Much of my visits in January were taken in as part of the Foot It challenge (the brain-child of two idiots and a member of the BBRC) though despite this I managed not to miss too much, though missing the Waxwings on the 2nd would prove costly..

A couple of adult Caspian Gulls eluded me on the 6th but I eventually caught up with one later in the month. Bird of the month was a Jack Snipe, a new Orgreave bird for me and the first of three during the winter. An adult Whooper Swan, Merlin, Short-eared Owl and Red-crested Pochard were all good list padders and species that I’ve failed to get in previous years.

By the end of January I had notched up a reasonable 70 species though still lacked some, normally, very easy birds..


Typically one of the years quietest months this February was no exception. The first returning waders trickled in with Ringed Plover, Oystercatcher and Golden Plover. A site record count of 54 Whooper Swans went west at dusk on 17th, but otherwise it was very quiet.


March always fills me with anticipation for the coming spring, more so because after a long winter I can finally get down for an hour or so before work. The first of several Rock Pipits (littoralis) was feeding around the edges on the 17th. On the 18th an obvious movement of Kittiwakes was occurring throughout the Midlands. Jonathan Holliday had a couple at Pugneys, there must surely be one at Orgreave. Engineering an earlier than normal exit from work I headed straight to the patch where smack in the middle sat an adult Kittiwake, totally expected but self-found nonetheless.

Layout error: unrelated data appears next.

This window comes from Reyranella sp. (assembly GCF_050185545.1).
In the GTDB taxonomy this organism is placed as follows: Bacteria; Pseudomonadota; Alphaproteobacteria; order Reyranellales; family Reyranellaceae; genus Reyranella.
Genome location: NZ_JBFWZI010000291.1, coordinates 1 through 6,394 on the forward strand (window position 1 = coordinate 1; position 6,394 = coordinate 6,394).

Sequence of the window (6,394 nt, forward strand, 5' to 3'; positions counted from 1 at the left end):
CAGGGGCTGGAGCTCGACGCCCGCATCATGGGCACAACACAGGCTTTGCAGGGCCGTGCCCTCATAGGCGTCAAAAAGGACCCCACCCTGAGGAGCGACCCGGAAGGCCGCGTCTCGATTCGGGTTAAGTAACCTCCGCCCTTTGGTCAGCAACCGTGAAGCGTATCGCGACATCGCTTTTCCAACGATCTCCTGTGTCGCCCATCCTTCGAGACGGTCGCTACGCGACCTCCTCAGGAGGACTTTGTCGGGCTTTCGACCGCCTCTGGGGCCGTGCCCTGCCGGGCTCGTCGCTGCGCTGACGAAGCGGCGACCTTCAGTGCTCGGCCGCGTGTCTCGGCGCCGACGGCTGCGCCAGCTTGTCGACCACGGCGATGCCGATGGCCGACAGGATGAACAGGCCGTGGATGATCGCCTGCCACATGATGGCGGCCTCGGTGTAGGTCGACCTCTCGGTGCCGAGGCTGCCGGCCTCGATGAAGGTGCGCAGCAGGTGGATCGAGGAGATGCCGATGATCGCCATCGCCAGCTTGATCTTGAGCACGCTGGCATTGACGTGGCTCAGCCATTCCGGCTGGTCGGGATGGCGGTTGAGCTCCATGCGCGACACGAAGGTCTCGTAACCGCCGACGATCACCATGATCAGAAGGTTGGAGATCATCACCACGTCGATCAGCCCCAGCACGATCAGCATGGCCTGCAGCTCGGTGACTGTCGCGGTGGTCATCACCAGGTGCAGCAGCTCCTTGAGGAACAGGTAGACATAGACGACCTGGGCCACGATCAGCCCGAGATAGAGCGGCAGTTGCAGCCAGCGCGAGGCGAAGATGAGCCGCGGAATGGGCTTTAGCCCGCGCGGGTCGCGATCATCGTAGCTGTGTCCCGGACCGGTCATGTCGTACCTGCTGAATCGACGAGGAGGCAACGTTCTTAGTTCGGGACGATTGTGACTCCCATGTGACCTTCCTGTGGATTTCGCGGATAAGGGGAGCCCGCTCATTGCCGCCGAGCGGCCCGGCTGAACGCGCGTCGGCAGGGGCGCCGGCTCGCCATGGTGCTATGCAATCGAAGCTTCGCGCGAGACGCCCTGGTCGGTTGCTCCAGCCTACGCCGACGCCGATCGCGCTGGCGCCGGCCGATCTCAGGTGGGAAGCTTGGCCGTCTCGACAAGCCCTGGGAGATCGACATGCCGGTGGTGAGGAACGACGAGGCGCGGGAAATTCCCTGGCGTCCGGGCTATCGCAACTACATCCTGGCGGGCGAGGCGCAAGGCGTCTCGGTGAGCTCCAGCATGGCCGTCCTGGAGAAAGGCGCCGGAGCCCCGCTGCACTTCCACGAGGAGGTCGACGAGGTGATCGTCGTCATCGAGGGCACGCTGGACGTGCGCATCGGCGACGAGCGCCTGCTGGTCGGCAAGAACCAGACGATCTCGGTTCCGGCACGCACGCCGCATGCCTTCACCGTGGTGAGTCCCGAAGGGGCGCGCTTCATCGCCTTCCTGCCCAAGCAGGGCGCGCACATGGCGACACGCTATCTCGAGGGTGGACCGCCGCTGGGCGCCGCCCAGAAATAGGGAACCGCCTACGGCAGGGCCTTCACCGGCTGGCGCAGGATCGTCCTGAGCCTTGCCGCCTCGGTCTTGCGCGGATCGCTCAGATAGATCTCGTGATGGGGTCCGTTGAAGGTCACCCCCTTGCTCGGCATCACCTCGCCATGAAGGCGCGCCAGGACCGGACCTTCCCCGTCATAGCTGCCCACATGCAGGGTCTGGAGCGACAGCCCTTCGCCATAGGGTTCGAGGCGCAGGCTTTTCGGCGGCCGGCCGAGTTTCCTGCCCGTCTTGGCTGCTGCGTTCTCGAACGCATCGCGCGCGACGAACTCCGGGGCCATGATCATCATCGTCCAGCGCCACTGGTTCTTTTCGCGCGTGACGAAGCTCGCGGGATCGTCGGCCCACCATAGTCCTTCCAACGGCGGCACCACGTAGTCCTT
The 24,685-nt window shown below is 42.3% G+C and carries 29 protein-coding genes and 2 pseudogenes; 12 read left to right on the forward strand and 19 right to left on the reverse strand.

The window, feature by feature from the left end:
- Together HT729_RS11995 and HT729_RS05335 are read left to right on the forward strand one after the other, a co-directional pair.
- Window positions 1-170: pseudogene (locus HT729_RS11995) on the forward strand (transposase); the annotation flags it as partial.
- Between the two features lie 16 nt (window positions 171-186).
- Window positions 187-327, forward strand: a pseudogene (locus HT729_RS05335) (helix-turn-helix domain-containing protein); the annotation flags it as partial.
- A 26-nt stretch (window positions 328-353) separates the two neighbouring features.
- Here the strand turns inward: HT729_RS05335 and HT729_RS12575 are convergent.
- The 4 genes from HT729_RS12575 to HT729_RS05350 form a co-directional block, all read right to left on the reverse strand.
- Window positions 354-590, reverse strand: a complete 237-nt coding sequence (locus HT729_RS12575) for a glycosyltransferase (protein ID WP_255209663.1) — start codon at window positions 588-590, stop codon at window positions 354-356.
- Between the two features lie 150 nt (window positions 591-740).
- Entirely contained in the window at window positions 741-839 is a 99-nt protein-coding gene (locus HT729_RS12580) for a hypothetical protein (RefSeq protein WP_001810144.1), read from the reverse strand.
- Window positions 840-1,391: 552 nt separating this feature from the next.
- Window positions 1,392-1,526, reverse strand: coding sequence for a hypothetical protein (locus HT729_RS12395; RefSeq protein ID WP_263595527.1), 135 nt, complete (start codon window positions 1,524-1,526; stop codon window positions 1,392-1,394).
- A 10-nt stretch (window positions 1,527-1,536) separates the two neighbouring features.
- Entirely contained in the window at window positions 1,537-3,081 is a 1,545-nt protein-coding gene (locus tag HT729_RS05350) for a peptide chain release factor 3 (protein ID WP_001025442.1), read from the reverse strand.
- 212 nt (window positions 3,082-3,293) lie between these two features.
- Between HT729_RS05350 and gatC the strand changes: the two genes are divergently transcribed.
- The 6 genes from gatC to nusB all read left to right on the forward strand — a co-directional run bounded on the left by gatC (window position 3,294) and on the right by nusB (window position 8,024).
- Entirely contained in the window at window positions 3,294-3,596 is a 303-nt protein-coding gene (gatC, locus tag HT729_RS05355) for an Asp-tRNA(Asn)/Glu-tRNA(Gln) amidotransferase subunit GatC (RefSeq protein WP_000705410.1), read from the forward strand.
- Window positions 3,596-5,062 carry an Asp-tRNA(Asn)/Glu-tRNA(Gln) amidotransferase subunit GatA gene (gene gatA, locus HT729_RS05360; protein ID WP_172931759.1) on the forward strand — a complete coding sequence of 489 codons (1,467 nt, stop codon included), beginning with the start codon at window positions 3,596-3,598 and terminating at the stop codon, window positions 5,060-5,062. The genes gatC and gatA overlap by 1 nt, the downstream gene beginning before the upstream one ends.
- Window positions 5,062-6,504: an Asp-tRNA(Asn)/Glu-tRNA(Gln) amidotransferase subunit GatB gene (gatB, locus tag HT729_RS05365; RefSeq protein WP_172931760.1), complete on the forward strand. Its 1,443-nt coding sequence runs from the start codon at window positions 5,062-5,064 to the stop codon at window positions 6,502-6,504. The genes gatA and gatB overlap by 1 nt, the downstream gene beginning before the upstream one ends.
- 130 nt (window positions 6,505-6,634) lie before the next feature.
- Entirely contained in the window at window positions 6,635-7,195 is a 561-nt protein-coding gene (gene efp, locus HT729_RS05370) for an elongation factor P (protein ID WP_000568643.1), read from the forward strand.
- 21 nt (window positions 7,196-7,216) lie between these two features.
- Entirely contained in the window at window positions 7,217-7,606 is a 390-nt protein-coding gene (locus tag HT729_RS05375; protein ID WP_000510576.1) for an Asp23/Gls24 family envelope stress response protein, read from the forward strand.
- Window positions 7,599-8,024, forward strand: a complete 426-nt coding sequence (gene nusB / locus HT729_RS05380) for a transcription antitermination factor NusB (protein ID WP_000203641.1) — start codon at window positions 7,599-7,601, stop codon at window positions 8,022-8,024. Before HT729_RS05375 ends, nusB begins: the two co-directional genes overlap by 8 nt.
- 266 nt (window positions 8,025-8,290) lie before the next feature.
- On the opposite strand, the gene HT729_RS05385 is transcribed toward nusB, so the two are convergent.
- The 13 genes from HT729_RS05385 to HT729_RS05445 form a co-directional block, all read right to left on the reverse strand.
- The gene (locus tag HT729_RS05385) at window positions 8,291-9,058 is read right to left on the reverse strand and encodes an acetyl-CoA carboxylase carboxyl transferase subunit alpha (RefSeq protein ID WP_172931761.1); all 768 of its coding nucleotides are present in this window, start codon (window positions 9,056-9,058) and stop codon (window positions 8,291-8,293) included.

March continued to be a better than average month with more Whooper Swans (a bumper year indeed) an obliging adult winter Little Gull (found by a dog walker) and bird of the month an adult Iceland Gull (2nd record) briefly on 28th.


Potentially one of the best months April really came up with the goods and visits were daily and usually twice. Aside from the expected migrants the accelerating list was boosted with Pintail, Ruff, Sanderling, Arctic Tern, a Blue-headed Wagtail (that was found by Pete Wragg) and Whinchat. Best of all was a partial summer plumaged Spotted Redshank, my first here - though I did record one in 1995 before the site was opencast.


The 15th May 2013 will stay with me forever and go down as probably the best days (mornings) birding I have ever had locally. No major rares but an amazing fall of waders; Turnstone 3, Sanderling 10, Knot 5, Black-tailed Godwit 3, Ringed Plover 20, Dunlin 30+, Common Sandpiper 4 and Wood Sandpiper. Quite a spectacle and one that wasn’t echoed elsewhere locally.

The 18th of May was my first twitch of the year. Whilst watching the Dusky/Naumann’s/intergrade Thrush in Margate Cemetery I was gripped by news of a Sedge Warbler adjacent the River Rother - a species that I have only recorded on one previous occasion (most reports from here involve bush singing Reed Warbler). The feeling of dipping such a relatively common migrant made me realise just how hooked on patch birding I had now become.

The end of the month finished with a flurry with two ticks in the same evening visit; Barn Owl and Red-legged Partridge.


Generally I take a break in June and this year was mostly spent in the garden. A Red Kite over the house whilst glazing the greenhouse headed straight towards Orgreave where I would normally have been. Despite the migrant lull I still added a couple, namely Common Scoter (7) and Green Sandpiper - the latter a species that my Patchwork nemesis Johnny would fail to see during 2013.


July was quiet but Sanderling, Black-tailed Godwit and Little Gull brightened up the quiet days the only new bird was Yellow-legged Gull.